Fit the Twenty-fourth: Last Bastard Operator, vignette #2
It's a stinking hot day in my non-air conditioned office and I'm annoyed. The sort of annoyed that's described, mistakenly, as red hot. The correct colour choice, is, of course white.
I login to my account and there's three helpdesk mail requests, all ticking away to expiration, then escalation, then further escalation, then followup mail message, then even further escalation, then 2nd followup mail message and casual phone call, then still further escalation, then non-casual phone call, then threats, then, ultimately, and sadly, violence. But not so sadly that I won't resort to it. And they know I will too...
Because I used to be...
T H E B A S T A R D O P E R A T O R F R O M H E L L ! ! !
...and sometimes, late at night I get these twitches. Like dead people get. (Or, as I prefer to call them, perfect computer users)
In the mornings I get them too. Like when the phone rings. And when I get email. And when people talk to me. AND when people are hogging the expresso machine to make fluffy milk. But apart from that I'm cured. A new man.
I smile at the thought and look, in reminiscence, at some reminders of my past. A couple of backup 8mm tapes with cartoons on them. The thank-you cards for my attendance at 23 seperate funerals of computer center staff. The mains plug with the thinwire ethernet plug at the end. I didn't ever get round to trying that one either, so I don't even know what it would've done.
That's it alright. I am *absolutely*, *stinking*, *UNCONTROLLABLY* bored. I get up and slip a fingerprint free magnet on top of the reed switch that the Boss had installed in my display cabinet while I was on holiday, then pry the glass door open with a screwdriver. As far as I can figure, the switch is supposed to ring an alarm if the door is opened.
If I've said it once, I've said it a thousand times - "Inexpensive means Inefficient".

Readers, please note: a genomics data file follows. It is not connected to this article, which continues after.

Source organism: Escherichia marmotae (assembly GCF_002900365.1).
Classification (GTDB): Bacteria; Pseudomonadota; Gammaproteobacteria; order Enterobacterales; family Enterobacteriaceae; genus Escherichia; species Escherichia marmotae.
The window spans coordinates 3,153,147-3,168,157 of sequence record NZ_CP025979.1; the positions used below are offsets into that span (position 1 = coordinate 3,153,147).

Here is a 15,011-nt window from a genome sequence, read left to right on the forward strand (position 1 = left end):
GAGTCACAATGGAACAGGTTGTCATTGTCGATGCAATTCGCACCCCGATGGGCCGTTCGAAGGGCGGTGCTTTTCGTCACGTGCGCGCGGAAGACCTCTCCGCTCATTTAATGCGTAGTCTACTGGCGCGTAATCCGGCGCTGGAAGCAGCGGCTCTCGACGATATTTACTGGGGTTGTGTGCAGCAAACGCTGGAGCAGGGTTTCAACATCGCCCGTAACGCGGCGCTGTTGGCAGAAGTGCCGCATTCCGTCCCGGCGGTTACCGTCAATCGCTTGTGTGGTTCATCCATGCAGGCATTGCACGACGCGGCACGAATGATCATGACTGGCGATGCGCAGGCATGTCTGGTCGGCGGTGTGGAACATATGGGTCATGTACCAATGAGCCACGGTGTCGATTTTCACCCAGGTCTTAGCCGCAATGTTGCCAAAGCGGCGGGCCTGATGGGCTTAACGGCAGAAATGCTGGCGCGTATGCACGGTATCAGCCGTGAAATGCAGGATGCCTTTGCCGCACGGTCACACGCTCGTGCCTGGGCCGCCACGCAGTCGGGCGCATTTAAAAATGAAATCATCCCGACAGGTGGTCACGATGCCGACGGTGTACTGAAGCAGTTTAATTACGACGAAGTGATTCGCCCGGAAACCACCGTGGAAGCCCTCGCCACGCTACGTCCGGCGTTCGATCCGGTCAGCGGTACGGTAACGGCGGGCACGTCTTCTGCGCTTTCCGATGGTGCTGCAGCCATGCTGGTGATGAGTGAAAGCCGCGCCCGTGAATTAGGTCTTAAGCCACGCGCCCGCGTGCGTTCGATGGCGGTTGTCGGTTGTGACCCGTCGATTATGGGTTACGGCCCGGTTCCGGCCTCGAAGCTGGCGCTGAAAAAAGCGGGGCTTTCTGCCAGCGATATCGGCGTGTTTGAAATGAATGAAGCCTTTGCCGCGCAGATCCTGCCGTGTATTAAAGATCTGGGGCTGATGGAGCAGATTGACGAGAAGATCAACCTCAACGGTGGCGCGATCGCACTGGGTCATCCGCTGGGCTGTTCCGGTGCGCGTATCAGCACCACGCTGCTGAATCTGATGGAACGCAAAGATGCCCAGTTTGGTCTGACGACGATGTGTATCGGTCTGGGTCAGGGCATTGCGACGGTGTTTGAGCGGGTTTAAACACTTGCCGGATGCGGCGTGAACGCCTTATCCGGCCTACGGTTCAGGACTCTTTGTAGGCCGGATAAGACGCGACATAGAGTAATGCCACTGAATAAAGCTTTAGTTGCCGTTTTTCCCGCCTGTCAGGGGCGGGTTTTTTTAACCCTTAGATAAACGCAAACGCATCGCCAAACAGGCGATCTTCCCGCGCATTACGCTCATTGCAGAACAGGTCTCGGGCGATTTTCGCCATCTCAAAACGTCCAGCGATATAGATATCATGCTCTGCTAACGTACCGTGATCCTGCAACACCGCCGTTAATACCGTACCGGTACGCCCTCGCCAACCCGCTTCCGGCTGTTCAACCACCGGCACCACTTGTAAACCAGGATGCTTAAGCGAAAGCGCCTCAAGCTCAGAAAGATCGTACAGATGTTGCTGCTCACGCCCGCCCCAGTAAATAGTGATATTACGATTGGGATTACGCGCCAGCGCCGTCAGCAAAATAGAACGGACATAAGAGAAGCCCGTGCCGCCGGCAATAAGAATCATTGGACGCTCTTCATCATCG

I open the door to the clamour of... silence. Well, silence and John Lee Hooker's "Mr Lucky" from my CD. I grab my aforementioned etherkiller and wander down the hallway to the switchboard, applying another magnet and opening that to silence as well.
That's what's missing in society today - trust.
I pull the 15 amp breaker for the meeting room, then wander on round and plug the etherkiller into a cheap 24hour timer set to 5 minutes from now. On the way back to the the switchboard I hear the first few murmurs about excessive collisions. I plug in my unpatented nail "fuse" (estimated fault current 200-300 amps) with a set of heavily insulated pliers and wander off to the tea-room to start my expresso brew. Halfway through the make, the machine stops. Now *THAT'S* what I call a collision.
I look around in a bewildered manner as panic erupts on all sides, half-made expresso in my hand. I step out into the hallway and behold pandemonium. Two programmers are fighting over a CO2 fire extinguisher in an effort to put their terminals out. I wander down to my room just as my X terminal, the unreliable peice of excretia it is, flames it's last and lapses into a dull smoulder.
"My cabinet!" I cry in 'horror' and hear the extinguisher struggle end abruptly. In a flash the two programmers concerned are behind me staring into my room. Shortly thereafter the boss runs up as well.
"What's this magnet for?" I ask, picking it up and hearing a bell start chiming in the distance.
"You bastard!" one of the programmers utters
"I'm sorry?" I ask, turning.
"YOU did it didn't you?"
"What? Break into my own cabinet? But I've got a key.."
That's the terrible burden of proof really - in this day and age, you need some to make an accusation.
The late-breaking news comes in that one of the consultants had a set of head- phones plugged into a CDROM drive hanging off their networked PC. But not anymore. Now there's an unexpected vacany in the department. I blame the Ethernet Isolation specs. 3KV my backside!
Quicker than you can say "Help us with our enquiries" I'm "helping the police with their enquiries".
"What is this, can you tell me?" a burly officer asks, right up in my face. He holds up a magnet.
"It's a magnet. There was one on my cabinet!" I cry
"Yes. And where did you get them?" he asks, seizing control..
..and losing it. "On my cabinet! I just said!"
"No not this one. The others. Where did you get them?"
"Others? What others? You mean there were more on my cabinet! Why?!?" (I can play the "stupid game" forever, having had years of education at the hands of computer lusers.) He tries a different tack.
"What would you say this was off?" he asks
"My cabinet! It was on my cabinet, I told you! I pulled it off... and I think I heard a bell ringing"...
.... .. .
A couple of hours later I'm back at my desk with Mr Lucky, no charges pressed. I close my cabinet, satisfaction mine for the first time in a long while.
Then the phone rings...
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